Some 700,000 objects, some old and some not so old, have gone on show on Below the Surface,  a virtual museum dedicated to the archaeological objects found during the building work on the Noord-Zuidlijn, Amsterdam’s recently opened new metro route. Connecting the north to the south of the city, the 9.7 kilometre route took 15 years to complete and was first a gleam in the eye of developers and engineers as long as 100 years ago.

As the protracted digging continued, archaeologists were given the opportunity to go down into the bowels of the earth to find out about the development of the city along the route where once the Amstel river flowed. They objects they encountered along the way range from Neolithic and early Bronze age (2700-1800 BC) funerary gifts and tools and fibulae dropped by careless Romans to modern day objects such as flippos (remember them?), mobile phones and lost bicycle keys. A militia insignia. Photo: Harold Strak Some 9,500 of the objects are on show in glass cases at Rokin metro station, one of the eight metro stations that make up the line.

They can only be seen as you glide past on the escalator down to the platform so the virtual museum is an excellent source of information should anything interesting catch your eye. It could be the hearthstone from the 16th century found at Damrak, for example, showing the coat of arms of the emperor Charles V or the tin button of a coat belonging to a uniform of the schutterij, or local militia. Then as now, the Netherlands harboured immigrants from all over Europe and beyond. This particular button, found at Rokin, was made by an Italian tinsmith who made his home at Nieuwendijk. Part of a plate. Photo: Harold Strak There’s also a 15th century skate made of iron also found at Rokin, illustrating the long Dutch tradition of getting your skates on when a proper winter permits. A large collection of boating hooks dropped by irate boatsmen shows just how awkward that corner in the canal was and you can just about imagine the swearing that went on as another one went overboard.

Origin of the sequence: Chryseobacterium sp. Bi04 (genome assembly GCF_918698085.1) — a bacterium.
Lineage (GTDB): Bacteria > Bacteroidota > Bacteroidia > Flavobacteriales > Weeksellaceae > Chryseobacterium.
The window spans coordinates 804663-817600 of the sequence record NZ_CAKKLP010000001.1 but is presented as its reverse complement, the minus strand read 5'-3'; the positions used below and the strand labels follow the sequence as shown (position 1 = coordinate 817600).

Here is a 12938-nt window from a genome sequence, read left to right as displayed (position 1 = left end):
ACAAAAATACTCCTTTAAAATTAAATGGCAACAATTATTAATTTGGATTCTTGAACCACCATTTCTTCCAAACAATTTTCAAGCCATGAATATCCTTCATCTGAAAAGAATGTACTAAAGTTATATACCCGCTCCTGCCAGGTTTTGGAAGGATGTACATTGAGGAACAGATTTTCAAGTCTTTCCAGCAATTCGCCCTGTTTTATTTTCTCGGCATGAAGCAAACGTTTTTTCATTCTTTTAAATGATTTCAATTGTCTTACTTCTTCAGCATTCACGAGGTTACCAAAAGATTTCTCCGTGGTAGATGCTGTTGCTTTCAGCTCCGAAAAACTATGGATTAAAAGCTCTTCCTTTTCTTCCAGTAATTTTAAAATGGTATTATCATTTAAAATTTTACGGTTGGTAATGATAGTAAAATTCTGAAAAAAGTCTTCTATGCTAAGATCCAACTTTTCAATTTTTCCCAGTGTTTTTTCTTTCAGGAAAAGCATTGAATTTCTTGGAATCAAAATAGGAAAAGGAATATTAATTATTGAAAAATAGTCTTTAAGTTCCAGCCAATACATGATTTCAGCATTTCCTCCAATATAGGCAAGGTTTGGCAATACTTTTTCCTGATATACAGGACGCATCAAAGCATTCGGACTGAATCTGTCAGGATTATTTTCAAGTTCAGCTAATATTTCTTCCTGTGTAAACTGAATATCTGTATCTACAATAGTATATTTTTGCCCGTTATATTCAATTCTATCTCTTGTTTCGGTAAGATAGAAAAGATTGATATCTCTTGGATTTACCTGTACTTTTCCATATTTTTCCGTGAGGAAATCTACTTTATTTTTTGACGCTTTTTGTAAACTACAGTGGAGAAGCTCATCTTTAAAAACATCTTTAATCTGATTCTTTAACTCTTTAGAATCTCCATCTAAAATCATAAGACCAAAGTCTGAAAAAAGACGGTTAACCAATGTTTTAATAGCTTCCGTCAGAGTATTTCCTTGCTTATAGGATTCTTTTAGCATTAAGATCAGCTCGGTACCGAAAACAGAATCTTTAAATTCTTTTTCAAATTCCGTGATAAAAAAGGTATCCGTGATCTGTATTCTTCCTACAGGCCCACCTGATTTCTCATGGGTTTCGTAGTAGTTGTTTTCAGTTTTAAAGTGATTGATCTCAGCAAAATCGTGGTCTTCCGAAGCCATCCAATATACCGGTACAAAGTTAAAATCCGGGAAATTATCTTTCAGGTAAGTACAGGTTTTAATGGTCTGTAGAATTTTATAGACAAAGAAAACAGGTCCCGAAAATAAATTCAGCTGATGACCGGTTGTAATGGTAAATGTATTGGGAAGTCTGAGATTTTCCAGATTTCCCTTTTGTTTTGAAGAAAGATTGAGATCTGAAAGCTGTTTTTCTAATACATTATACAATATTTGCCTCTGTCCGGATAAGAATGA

Some of the finds shine a light on a very particular moment in time. The very beautiful radiator cap featuring Tutankhamun, which once graced a very exclusive American Stutz Model AA Vertical Eight motorcar, illustrates the craze for Tutankhamun related objects that swept the world as a result of the discovery of the pharaoh’s grave in 1922. The lost toy car. Photo: Harold Strak Another car-related find is part of a model version of Sir Malcolm Campbell’s Bluebird which broke the record for speed by whizzing up and down the Utah salt flats at 301 miles an hour in 1935.

The toy was probably brand new when it fell in the Rokin which was filled up in 1937, and probably left a very disappointed boy in tears. The modern day objects – the antiquities of the future – are given the same careful treatment as the objects of centuries ago and they are just as intriguing. We can only speculate how a set of false teeth and the high heel of a woman’s shoe ended up in the water. Apart from offering hours of fun looking at all the finds, and even assembling your own collection, Below the Surface also explains in great detail how the archaeological work was planned and executed.

And while it remains to be seen if Amsterdammers take the new metro to their hearts, visitors to the virtual museum cannot fail to be amused by all the items that were unearthed during the making of it. Some may even claim a bicycle key.

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